I really don’t know as to how many people are going to believe this incident/story . Very few, perhaps be the people who have flown with me and know me as person of integrity, at least as far as flying was concerned. To the layman it may be quite uninteresting, if not downright meaningless, but to the Aviator it would be of considerable interest because they would be in a position to not only imagine what it must have been like inside the cockpit but also in the pilot’s mind at each step of the flight profile. Plus, they would be able to understand the Aerodynamic situation and how true it could or could not be. So the credibility would also be better understood by them.
In any case it is to this lot of people that this story is being addressed to. The heading should give a lot of hints of things to come. If they can follow me at each step of the way they too would have felt a sense of good fortune that accompanied me at each step, all the way, and also perhaps remind them of several such incidents in their flying career which they never spoke about. And to all of them I would request that they too should come out with stories and incidents that they have been keeping in their ‘closets’ so far.
I don’t remember the exact date and time that this incident took place, but I would put it around the early seventies or between 80-82. For some reason we were in Jamnagar with the HF-24,probably to do a spot of live bombing. This was not in the 67s because when this incident took place I had a considerable amount of HF hours under my belt. Close to around a thousand hours, I guess, or I do not think I would have done what I did.
What I do remember, was that I had gone up do and Air Test, and at the end of it, instead of doing a let-down to give the ground controllers some practice, I decided to do some aerobatics North of the airfield, over the sea. It was more or less over the Port of Porbunder because those huge oils tanks that they had there are still imprinted on my brain.
I went in for a loop at around 10,000 feet 450 0dd knots, and whilst on my back I relaxed on the stick and let the aircraft float lazily on its back , wondering what it would be like just to lie flat up like that on your back, with your speed close to zero if not zero.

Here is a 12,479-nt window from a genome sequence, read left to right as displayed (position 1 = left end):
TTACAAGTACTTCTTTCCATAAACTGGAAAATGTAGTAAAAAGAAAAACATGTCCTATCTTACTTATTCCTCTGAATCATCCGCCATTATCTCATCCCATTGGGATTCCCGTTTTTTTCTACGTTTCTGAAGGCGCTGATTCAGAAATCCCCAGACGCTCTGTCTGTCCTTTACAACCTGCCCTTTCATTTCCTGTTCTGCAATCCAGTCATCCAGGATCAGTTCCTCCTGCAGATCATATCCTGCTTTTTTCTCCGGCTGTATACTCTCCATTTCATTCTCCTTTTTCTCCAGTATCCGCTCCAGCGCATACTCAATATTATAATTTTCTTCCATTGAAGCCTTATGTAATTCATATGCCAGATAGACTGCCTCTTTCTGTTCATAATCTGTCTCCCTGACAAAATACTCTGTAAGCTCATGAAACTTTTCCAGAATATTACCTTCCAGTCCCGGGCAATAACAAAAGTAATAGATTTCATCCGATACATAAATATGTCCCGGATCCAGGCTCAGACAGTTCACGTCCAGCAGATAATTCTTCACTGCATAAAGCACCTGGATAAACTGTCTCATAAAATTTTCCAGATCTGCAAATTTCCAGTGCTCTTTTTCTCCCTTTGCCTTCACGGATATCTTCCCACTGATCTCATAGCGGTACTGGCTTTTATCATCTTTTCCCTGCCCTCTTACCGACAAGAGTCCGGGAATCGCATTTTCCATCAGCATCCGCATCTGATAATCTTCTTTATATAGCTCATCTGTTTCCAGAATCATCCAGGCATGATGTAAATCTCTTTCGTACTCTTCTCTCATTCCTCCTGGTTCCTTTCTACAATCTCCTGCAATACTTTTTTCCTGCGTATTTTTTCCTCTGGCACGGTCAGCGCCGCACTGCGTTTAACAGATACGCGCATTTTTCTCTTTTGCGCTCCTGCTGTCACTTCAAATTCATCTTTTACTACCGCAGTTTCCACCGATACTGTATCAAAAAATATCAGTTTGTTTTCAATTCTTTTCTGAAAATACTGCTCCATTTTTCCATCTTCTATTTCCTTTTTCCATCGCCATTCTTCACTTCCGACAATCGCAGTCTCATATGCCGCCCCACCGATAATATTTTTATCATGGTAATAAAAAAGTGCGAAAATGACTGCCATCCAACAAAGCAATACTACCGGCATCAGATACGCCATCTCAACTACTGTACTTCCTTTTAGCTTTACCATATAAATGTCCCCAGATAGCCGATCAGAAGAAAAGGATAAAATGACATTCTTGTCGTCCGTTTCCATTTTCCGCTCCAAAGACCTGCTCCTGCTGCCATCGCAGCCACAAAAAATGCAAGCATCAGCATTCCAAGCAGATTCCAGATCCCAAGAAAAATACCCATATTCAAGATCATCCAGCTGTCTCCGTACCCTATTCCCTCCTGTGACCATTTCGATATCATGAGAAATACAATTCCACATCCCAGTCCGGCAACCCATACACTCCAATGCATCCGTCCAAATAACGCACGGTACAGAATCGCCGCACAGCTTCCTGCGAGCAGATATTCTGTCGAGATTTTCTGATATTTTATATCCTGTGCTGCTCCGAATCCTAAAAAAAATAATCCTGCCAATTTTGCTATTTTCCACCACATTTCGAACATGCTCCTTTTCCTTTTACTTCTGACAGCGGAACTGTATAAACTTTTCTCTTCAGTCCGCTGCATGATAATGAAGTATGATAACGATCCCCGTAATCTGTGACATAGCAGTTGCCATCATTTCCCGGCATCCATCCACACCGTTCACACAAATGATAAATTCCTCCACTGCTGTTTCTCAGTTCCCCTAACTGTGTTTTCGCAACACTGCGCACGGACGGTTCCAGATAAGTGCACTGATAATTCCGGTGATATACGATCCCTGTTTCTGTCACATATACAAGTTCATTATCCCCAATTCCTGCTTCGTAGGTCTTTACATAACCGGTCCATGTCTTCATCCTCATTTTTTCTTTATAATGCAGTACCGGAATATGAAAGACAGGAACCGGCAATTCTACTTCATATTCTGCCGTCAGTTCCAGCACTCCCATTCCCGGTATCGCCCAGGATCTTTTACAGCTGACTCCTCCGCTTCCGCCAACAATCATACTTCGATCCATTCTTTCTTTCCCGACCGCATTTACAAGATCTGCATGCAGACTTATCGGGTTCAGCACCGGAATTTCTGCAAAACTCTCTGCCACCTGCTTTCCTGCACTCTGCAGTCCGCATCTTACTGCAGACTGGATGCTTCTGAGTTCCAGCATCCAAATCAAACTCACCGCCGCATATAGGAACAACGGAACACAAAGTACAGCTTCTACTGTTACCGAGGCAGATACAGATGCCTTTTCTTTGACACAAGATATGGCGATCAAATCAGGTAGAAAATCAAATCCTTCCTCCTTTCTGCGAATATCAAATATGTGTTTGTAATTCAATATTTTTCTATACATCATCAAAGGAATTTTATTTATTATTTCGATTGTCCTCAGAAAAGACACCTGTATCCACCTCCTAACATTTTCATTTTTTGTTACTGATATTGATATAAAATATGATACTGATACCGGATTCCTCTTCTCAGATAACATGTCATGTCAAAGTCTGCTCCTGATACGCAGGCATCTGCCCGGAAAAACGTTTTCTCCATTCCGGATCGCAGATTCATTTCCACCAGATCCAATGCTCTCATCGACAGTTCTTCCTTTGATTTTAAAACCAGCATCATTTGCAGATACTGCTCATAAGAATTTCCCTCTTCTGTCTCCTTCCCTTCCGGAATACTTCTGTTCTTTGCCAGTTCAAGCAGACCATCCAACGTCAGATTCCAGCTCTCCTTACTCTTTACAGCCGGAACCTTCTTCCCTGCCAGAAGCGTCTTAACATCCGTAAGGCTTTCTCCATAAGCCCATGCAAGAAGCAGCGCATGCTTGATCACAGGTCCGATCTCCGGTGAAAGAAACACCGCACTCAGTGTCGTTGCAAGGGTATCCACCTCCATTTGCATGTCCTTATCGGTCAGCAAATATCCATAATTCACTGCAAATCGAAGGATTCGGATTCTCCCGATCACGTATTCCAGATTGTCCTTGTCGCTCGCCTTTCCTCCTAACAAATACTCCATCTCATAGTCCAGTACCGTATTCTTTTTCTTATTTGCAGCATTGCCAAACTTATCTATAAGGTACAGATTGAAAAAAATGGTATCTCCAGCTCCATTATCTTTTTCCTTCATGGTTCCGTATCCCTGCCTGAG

While floating lazily on my back, I suddenly had this zany idea, as to see as to what would happen if I dove into a loop and let the aircraft go straight up, into the sky, just let it go on and on and on.
So in the next loop I put the aircraft into a dive and let the speed build up to some 550 knots plus which did bring me in quite low, to around 2,000 feet or so because the Port and the ships began to look quite big and one could see the men working around the ships quite clearly. For a moment I was tempted to do a really low pass at 600 knot plus and scare the shit out of them but desisted as I would have to turn around and then there was the chance of the guy in the radar letting off a screech to my bosses that I had gone down to a hundred feet off the deck.
So brushing away that temptation, I pulled the aircraft out of the dive and put her into a straight-up, vertical climb and just held her there, letting the ground shrink as I zoomed straight up into a sheer vertical climb, watching the altimeter go winding up , with both the engines at full blast at a 100% and the JPT at 710-720 degrees. My eyes were glued on the Air Speed Indicator (ASI) as it unwound from 500 plus to 400, 300, 200,and the aircraft nose pointed straight into the high heavens. The die had been cast. 100-50, then a stillness as the ASI dropped to Zero and began to quiver there. A sudden change in the noise of the engines alerted me to the JPT which was going off 800 and still moving towards the end of the meter reading, closer to the meltdown of the turbine blades and the explosion of the engines. With a swiftness brought about by sheer fright, I had both the throttles back and past the gate to OFF position, which brought the rpm down to zero and the JPT inching backwards, to 700, 600,and further down. I was left wondering if any of the turbines had been left intact or they were one solidified mass, or should I say mess.